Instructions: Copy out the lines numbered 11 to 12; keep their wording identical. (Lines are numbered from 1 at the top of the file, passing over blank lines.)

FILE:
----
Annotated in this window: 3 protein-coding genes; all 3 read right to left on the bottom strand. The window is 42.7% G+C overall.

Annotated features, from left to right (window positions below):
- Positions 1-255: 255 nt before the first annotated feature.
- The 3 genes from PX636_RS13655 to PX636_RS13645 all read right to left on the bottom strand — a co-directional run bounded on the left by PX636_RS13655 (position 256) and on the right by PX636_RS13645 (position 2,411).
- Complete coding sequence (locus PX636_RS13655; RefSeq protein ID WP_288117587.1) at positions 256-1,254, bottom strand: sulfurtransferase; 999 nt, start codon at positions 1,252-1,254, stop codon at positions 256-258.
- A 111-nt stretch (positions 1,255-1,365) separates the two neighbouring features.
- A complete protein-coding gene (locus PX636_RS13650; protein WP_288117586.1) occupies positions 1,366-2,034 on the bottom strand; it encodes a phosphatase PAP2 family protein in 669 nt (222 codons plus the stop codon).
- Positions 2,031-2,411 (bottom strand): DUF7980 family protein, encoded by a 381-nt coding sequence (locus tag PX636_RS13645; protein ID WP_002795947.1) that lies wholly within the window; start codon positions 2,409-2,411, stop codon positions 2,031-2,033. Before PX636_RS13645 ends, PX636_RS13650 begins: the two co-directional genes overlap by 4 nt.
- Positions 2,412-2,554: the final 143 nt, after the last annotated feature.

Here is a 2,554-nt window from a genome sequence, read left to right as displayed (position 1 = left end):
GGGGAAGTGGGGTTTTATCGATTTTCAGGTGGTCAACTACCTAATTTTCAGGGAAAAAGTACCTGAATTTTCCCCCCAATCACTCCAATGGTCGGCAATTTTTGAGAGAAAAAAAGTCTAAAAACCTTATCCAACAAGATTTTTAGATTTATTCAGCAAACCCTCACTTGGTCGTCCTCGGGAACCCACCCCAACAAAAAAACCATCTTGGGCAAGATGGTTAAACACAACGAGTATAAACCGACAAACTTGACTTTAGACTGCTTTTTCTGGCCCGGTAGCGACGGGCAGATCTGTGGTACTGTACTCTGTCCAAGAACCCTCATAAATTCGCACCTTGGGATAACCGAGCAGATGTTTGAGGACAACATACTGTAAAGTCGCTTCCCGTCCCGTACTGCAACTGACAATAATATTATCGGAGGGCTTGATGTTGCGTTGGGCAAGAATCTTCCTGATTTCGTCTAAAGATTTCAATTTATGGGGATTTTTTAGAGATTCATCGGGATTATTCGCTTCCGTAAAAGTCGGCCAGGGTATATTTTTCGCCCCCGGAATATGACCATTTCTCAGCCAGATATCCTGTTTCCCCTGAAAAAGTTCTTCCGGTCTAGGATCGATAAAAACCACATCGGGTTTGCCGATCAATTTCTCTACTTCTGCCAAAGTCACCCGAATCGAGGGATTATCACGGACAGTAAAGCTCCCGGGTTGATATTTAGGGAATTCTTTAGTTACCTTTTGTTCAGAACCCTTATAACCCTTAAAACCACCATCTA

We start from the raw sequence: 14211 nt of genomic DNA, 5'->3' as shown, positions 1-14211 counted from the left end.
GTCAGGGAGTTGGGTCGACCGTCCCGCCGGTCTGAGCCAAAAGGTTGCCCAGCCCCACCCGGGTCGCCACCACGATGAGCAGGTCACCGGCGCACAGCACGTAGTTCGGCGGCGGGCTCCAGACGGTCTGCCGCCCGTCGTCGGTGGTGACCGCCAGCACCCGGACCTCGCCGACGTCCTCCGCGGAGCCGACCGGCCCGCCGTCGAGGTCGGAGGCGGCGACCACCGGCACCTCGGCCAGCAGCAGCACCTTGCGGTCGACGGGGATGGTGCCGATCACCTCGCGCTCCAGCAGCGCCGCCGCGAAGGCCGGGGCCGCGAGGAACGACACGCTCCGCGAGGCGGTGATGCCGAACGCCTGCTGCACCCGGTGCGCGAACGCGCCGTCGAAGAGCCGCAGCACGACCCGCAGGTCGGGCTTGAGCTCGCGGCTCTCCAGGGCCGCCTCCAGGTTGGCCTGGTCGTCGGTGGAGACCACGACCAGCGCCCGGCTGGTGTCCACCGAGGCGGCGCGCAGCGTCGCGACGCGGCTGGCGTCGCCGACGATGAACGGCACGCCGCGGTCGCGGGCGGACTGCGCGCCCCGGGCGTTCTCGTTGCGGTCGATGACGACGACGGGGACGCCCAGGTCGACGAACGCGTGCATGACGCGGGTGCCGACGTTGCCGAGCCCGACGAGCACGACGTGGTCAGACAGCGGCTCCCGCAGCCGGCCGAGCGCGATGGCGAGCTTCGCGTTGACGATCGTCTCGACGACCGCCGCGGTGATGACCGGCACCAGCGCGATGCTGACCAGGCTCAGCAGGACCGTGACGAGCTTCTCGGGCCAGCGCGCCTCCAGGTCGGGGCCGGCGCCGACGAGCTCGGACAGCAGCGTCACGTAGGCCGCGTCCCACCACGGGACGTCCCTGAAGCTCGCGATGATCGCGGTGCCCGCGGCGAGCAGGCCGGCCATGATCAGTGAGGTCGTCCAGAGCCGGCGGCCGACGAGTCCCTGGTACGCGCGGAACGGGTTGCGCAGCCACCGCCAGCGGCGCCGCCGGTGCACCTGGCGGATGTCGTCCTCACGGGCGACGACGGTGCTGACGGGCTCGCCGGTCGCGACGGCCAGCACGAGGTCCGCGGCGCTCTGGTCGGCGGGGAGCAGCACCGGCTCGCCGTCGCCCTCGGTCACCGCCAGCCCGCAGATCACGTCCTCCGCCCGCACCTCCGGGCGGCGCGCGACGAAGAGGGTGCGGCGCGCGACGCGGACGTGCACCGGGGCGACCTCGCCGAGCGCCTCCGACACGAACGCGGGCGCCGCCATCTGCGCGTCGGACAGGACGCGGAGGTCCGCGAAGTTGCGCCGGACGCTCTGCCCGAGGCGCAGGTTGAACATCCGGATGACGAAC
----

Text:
GGGGAAGTGGGGTTTTATCGATTTTCAGGTGGTCAACTACCTAATTTTCAGGGAAAAAGTACCTGAATTTTCCCCCCAATCACTCCAATGGTCGGCAATTTTTGAGAGAAAAAAAGTCTAAAAACCTTATCCAACAAGATTTTTAGATTTATTCAGCAAACCCTCACTTGGTCGTCCTCGGGAACCCACCCCAACAAAAAAACCATCTTGGGCAAGATGGTTAAACACAACGAGTATAAACCGACAAACTTGACTTTAGACTGCTTTTTCTGGCCCGGTAGCGACGGGCAGATCTGTGGTACTGTACTCTGTCCAAGAACCCTCATAAATTCGCACCTTGGGATAACCGAGCAGATGTTTGAGGACAACATACTGTAAAGTCGCTTCCCGTCCCGTACTGCAACTGACAATAATATTATCGGAGGGCTTGATGTTGCGTTGGGCAAGAATCTTCCTGATTTCGTCTAAAGATTTCAATTTATGGGGATTTTTTAGAGATTCATCGGGATTATTCGCTTCCGTAAAAGTCGGCCAGGGTATATTTTTCGCCCCCGGAATATGACCATTTCTCAGCCAGATATCCTGTTTCCCCTGAAAAAGTTCTTCCGGTCTAGGATCGATAAAAACCACATCGGGTTTGCCGATCAATTTCTCTACTTCTGCCAAAGTCACCCGAATCGAGGGATTATCACGGACAGTAAAGCTCCCGGGTTGATATTTAGGGAATTCTTTAGTTACCTTTTGTTCAGAACCCTTATAACCCTTAAAACCACCATCTA

We start from the raw sequence: 14211 nt of genomic DNA, 5'->3' as shown, positions 1-14211 counted from the left end.